to computer cancellations. "If the specimen is drawn and brought to the lab,
we will do the blood gases," Griffith says. "It isn’t worth arguing over."
Pushing the boundaries
Expert systems have capabilities that are not being fully exploited
yet, not so much because of resistance to computerized medicine,
but because of the time and resources that must be committed to
change work processes. "There’s more we could do," acknowledges
ACM’s Delaney, "but we have to give people time to adjust. You have
to shepherd people through the changes."
Still, some laboratories are exploring the boundaries of what
can be done, even to the point of allowing expert technology to
interpret results. The Cleveland Clinic has its Sunquest system
append comments related to test values. "These are mostly boilerplate
messages," Dr. Henricks says, "and it’s up to the lab to define
what they’ll be."
Our Lady of the Lake Medical Center allows its expert system to
interpret complex findings, such as a hepatitis panel. "A hepatitis
B workup has seven or eight different tests," Hoglen says. "The
system will look at all the results and fire an interpretation."
Hoglen worked closely with pathologists to program the system to
make that determination. "When the system comes up with an interpretation,
it can be modified by the pathologists," she adds, but as their
confidence has grown, "they are basically giving free rein to the
As soon as new computer code is available, Hoglen intends to deliver
drug susceptibility alerts on bacterial cultures to clinicians immediately,
so that a broad-spectrum antibiotic is not used any longer than
necessary. Once laboratory results on a culture are available, "Discern
Expert will notify the physician to switch to a narrow-spectrum
antibiotic," she says. This lowers costs and lessens the likelihood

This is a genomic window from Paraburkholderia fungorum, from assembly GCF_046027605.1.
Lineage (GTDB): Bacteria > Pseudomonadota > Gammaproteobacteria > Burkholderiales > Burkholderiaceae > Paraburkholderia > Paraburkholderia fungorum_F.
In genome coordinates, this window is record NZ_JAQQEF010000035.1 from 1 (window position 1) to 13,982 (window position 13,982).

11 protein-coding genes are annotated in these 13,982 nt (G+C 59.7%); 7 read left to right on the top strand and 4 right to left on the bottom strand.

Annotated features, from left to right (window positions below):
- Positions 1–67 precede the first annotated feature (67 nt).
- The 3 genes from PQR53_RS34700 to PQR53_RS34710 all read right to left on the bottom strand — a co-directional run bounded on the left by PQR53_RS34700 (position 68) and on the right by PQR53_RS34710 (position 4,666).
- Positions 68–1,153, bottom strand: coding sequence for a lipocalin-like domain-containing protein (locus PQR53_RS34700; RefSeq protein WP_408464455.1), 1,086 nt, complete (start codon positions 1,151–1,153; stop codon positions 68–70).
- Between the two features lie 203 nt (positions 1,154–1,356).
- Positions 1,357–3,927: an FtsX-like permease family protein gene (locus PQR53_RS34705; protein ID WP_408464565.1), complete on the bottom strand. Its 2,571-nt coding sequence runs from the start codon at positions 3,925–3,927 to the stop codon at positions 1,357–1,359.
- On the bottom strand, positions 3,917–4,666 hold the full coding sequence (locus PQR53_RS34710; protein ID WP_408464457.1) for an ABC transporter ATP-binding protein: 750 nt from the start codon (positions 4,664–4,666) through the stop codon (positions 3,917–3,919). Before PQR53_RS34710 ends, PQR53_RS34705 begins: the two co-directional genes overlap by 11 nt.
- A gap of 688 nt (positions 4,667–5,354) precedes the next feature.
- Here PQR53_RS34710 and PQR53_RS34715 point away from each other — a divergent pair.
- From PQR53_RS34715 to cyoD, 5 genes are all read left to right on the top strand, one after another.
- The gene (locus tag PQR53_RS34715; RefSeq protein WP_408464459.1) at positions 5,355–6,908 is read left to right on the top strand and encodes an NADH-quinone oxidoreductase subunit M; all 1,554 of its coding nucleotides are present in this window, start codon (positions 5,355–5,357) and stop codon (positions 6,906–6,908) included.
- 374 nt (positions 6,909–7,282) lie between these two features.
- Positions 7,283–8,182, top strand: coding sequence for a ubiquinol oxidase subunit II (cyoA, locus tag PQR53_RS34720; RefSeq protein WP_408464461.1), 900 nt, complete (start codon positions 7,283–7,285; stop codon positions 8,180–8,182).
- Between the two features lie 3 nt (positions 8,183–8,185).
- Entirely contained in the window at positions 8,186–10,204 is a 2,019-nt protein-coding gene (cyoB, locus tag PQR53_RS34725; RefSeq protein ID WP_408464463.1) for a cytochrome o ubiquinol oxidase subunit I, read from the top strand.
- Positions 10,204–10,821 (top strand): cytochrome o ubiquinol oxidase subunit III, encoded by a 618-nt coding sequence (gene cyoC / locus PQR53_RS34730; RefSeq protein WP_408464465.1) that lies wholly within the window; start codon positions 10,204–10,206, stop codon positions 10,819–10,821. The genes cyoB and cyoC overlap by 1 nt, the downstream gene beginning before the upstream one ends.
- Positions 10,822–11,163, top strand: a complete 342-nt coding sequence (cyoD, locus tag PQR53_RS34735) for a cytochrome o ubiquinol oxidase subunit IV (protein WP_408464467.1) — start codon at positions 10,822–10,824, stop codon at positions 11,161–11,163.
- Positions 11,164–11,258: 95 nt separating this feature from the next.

of resistance. "The doctors have been begging for this," she says.
"We’re pleased to have a computer system that will allow us to do
Working with Molis, Arnot Ogden is in the process of implementing
an oversized terminal in the core lab. The terminal will continuously
track and display the status of stat orders. "The techs will be
able to tell at a glance which tests are approaching the promised
turnaround time of one hour," says Dr. Wilson. "We think that this,
along with autoverification, will significantly reduce the number
of outliers in our turnaround time QA monitors."
Clinipath Labs in Australia uses its LabWizard system to add specialist
pathologist opinions and recommendations to a range of pathology
reports. These specialist opinions draw on present and historical
results, tests in related areas, and clinical notes.
LabWizard is also being used to identify patients who are diabetic.
"LabWizard can determine that test results mean that this patient
is a diabetic," says Dr. Smit, "so it will send an instruction to
the LIS to include diabetes on the list of conditions associated
with that patient. Any future laboratory episode for that patient
is then reformatted in the LIS to deliver results relevant to diabetic
monitoring in a diabetic monitoring profile, complete with comments
and further testing advice."
St. Vincent Health System has been one of the most aggressive
in using expert systems, so much so that it has become a show site
for McKesson, the distributor of its Horizon Lab system. "We have
about 150 rules active now in our lab area," Rea says. "We have
the system doing a wide variety of things, from simple calculations,
reflex orders, tech comments on how to handle abnormal results,
to results interpretations that are canned comments pathologists
would have individually written a few years ago."
Later this year, using an upgraded version of the Horizon Lab software, lab
and pharmacy will be more closely integrated. A prothrombin time or partial
thromboplastin time test result will be forwarded to pharmacy to make a possible
adjustment in the level of anticoagulant. "I will actually have a tie that lets
me see pharmacy records and they can see mine," Rea says.
The future will bring a closer linkage of LIS expert systems with
other departments, especially pharmacy, nursing, and other clinical
areas, and the electronic patient record. Says Dr. Henricks: "If
you do electronic order entry, that’s the point where testing decisions
are being made, and it’s not done with the LIS. But that’s where
expert systems related to test ordering would be most relevant."
At this point, Dr. Henricks says, pathologists and other laboratorians
must understand broader information technology issues if they want
to have an impact beyond the laboratory. The HIS, which governs
the entire hospital or health care system, "is the window through
which tests and specimens come into the lab and results go out,"
he says. Consequently, pathologists should get involved in how HIS
expert systems are programmed. "How are results displayed? How are
tests named and grouped on the screen for ordering? With the explosion
of knowledge in lab testing," says Dr. Henricks, "it’s hard for
doctors to keep up with all the specialized aspects of testing.
The knowledge has to go beyond the LIS."
Karen Southwick is a writer in San Francisco.